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#1 Greg Gross

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Posted 21 January 2006 - 05:05 AM

I just picked up two new books about the filmmaking of Francois Traffaut:

1. Francois Traffaut, The Complete Films
2. Francois Trauffaut At Work

Anyway on page 140 of Francois Traffaut,The Complete Films,Francois is standing along
side of a Panavision camera and giving direction to an actress. The camera operator has
a black cloth over his head like you would use when shooting with a view camera. It looks
like a 400'mag on the camera and the camera mag has the word Reflex written on it. The
camera body looks bigger than what I've seen on Panavision cameras. On the side of the
camera body are the words Panavision at the top,and below that Panaspeed. Would anybody
care to comment on what Panavision camera this is? I am fasinated with Panavision cameras.
I've started to do research on them.

Greg Gross
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#2 Max Jacoby

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Posted 21 January 2006 - 10:20 AM

It might be the Panavision R200, which was used before the Gold came out. This camera is much bigger, with a blimp for the magazines if I remember correctely. We used one in filmschool, impossible to do handheld with.
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#3 Dan Salzmann

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Posted 21 January 2006 - 10:28 AM

That's TrUffaut!
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#4 Greg Gross

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Posted 21 January 2006 - 01:11 PM

I think you are right audiris. The more I look at it I believe there's a blimp around the mag.
Its body looks bigger than any I've seen. Thanks for your post and I was hoping you would
see my post. Mr. Salzmann I stand corrected on spelling and thank you. Everytime I spell out
Francois's last name,I want to put an "a" in there for some reason. I know better. I'm reading
both books from cover to cover. Day for Night is my favorite film. Do you know if Fanny Ardant
is still living,still acting? My god he lit her so well and she was so beautiful on film.

Greg Gross
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#5 David Mullen ASC

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Posted 21 January 2006 - 01:52 PM

There is some history of Panavision cameras mentioned here:
http://www.in70mm.co...n/diffusion.htm
http://www.cameragui...k_machines5.htm

Some dates:
http://www.panavisio...ryEquipment.htm

Before the PSR was introduced, which in itself was a modification of a Mitchell BNC, I assume Panavision was blimping Mitchells and MOS Arri's and putting their logo on the blimp.
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#6 Greg Gross

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Posted 21 January 2006 - 02:25 PM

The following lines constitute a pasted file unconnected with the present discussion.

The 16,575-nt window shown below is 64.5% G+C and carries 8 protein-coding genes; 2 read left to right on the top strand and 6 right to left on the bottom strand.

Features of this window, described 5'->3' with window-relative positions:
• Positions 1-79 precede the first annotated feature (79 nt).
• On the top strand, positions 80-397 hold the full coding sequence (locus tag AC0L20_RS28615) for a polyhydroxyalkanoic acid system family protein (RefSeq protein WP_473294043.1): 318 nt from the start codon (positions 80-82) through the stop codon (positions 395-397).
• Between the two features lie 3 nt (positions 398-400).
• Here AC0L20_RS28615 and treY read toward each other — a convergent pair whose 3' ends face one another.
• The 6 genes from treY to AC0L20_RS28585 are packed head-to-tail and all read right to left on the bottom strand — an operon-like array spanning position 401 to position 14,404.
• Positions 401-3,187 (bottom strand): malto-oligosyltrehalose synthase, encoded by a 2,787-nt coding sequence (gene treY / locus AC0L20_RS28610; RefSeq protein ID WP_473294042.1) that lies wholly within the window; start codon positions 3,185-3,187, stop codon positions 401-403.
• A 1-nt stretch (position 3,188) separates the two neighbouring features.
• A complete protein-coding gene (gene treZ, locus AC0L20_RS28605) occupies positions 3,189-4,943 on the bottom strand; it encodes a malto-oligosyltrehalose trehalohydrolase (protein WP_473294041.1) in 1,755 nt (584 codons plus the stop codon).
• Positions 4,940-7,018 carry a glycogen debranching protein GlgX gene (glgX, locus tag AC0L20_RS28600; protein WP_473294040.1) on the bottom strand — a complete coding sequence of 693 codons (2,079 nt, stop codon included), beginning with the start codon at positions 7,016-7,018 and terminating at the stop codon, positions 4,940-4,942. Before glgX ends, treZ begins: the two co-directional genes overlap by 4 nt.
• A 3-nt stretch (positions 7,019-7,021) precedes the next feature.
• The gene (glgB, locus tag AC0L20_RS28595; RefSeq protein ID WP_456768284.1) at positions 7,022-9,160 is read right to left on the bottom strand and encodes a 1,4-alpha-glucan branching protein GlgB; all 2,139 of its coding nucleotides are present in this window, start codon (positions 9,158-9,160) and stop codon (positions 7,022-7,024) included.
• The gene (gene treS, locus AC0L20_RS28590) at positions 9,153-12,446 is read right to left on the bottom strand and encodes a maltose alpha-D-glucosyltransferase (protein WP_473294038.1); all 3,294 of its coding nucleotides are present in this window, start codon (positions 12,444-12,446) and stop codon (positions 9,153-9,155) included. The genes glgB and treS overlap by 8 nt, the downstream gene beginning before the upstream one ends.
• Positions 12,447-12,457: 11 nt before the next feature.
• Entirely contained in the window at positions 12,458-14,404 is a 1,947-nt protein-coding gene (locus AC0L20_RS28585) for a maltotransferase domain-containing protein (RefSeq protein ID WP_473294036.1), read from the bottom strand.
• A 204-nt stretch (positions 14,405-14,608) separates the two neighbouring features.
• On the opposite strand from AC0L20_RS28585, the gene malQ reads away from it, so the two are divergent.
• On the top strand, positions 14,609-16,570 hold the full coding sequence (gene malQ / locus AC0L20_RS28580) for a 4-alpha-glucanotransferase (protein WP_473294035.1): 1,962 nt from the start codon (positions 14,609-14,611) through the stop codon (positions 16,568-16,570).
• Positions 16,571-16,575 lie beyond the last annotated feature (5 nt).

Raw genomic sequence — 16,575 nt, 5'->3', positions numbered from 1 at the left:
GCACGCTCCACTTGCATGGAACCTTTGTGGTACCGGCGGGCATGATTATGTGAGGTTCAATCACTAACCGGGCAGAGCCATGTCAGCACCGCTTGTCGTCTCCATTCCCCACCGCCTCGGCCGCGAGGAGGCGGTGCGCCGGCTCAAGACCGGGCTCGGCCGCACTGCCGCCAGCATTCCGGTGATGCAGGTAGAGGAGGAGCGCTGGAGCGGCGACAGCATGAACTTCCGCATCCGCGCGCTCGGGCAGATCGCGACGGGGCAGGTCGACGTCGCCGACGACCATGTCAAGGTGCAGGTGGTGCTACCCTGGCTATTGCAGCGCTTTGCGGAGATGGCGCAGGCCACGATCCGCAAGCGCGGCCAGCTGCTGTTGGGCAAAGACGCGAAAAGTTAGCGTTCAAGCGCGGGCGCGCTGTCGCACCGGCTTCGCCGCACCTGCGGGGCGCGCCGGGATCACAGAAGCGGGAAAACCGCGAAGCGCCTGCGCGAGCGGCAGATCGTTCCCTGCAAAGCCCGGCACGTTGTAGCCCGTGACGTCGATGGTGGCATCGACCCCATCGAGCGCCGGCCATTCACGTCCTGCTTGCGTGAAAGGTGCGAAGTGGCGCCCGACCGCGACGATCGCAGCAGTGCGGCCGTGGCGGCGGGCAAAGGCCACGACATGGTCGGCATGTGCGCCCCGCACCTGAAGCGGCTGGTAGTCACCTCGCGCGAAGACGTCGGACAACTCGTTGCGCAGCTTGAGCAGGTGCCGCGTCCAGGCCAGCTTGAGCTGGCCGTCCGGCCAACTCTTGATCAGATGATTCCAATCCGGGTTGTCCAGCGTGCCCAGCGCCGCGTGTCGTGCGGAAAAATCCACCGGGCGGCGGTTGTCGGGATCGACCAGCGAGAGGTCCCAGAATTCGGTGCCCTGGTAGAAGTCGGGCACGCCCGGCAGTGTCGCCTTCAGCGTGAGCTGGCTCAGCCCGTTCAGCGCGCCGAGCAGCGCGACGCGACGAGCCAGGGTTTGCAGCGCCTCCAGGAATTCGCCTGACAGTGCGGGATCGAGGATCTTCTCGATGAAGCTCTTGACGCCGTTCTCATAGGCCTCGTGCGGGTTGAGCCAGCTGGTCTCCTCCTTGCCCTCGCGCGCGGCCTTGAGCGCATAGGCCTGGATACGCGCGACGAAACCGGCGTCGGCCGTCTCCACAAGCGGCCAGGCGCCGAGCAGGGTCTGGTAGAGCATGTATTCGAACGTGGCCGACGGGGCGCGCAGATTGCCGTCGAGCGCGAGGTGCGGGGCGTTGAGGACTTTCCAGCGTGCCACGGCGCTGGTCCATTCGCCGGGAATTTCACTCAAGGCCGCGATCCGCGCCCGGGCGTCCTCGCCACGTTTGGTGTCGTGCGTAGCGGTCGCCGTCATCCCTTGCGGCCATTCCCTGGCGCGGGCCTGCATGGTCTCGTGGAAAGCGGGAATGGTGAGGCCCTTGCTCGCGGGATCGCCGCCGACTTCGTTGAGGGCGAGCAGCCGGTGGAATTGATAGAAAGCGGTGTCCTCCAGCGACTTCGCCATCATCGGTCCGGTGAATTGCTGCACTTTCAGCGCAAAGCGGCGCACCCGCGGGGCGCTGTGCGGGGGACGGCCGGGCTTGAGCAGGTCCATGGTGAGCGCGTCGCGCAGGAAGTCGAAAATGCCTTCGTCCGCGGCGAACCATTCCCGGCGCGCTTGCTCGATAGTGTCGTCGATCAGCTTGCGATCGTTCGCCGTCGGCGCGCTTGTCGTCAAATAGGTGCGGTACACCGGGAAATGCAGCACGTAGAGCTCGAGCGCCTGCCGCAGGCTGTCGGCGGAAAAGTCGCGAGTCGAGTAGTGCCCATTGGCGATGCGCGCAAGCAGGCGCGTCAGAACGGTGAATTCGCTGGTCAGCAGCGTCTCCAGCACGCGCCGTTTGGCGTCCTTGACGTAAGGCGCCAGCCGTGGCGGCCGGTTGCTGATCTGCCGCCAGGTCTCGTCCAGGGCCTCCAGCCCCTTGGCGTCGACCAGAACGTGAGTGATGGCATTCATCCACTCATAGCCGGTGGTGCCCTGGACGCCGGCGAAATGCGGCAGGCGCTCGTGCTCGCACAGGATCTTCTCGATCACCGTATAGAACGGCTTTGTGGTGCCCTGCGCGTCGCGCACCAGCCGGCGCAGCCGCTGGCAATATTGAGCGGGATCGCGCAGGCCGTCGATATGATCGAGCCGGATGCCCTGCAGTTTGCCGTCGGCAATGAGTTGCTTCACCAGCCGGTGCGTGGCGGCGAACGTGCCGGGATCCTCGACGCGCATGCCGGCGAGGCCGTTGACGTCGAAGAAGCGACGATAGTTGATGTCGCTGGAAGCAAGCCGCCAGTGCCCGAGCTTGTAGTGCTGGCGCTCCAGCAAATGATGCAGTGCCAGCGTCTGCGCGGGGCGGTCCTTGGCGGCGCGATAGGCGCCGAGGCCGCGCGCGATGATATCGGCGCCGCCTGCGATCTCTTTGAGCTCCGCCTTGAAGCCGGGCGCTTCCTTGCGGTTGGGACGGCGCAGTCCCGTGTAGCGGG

Thank You Mr. Mullen,
These are great links and I appreciate your post.

Greg Grossl
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#7 Leo Anthony Vale

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Posted 21 January 2006 - 02:49 PM

I just picked up two new books about the filmmaking of Francois Traffaut:

1. Francois Traffaut, The Complete Films
2. Francois Trauffaut At Work

Anyway on page 140 of Francois Traffaut,The Complete Films,Francois is standing along
side of a Panavision camera and giving direction to an actress. The camera operator has
a black cloth over his head like you would use when shooting with a view camera. It looks
like a 400'mag on the camera and the camera mag has the word Reflex written on it. The
camera body looks bigger than what I've seen on Panavision cameras. On the side of the
camera body are the words Panavision at the top,and below that Panaspeed. Would anybody
care to comment on what Panavision camera this is? I am fasinated with Panavision cameras.
I've started to do research on them.

Greg Gross


I haven't had a chance to double check this, Panspeed is the Xtal motor for the R200.

---LV
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#8 Robert Lachenay

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Posted 14 February 2007 - 06:56 PM

I know this is quite old and I don't mean to dig up old threads, but if you really want to get the most extensive feel for Truffaut (which enhances another viewing of his work when put into perspective), read TRUFFAUT: A BIOGRAPHY, by Antoine DeBaecque and Serge Toubiana. It's surely the most detailed and inspiring film biography I've ever read.
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#9 Bryan Darling

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Posted 14 February 2007 - 09:06 PM

I know this is quite old and I don't mean to dig up old threads, but if you really want to get the most extensive feel for Truffaut (which enhances another viewing of his work when put into perspective), read TRUFFAUT: A BIOGRAPHY, by Antoine DeBaecque and Serge Toubiana. It's surely the most detailed and inspiring film biography I've ever read.


Ironically, Robert Lachenay was also the name of Truffaut's boyhood best friend.
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#10 Robert Lachenay

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Posted 14 February 2007 - 11:49 PM

"Here. I'll show you a steam engine."

Edited by Robert Lachenay, 14 February 2007 - 11:53 PM.

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Wooden Camera

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Visual Products

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Aerial Filmworks

rebotnix Technologies

Metropolis Post

Media Blackout - Custom Cables and AKS

Glidecam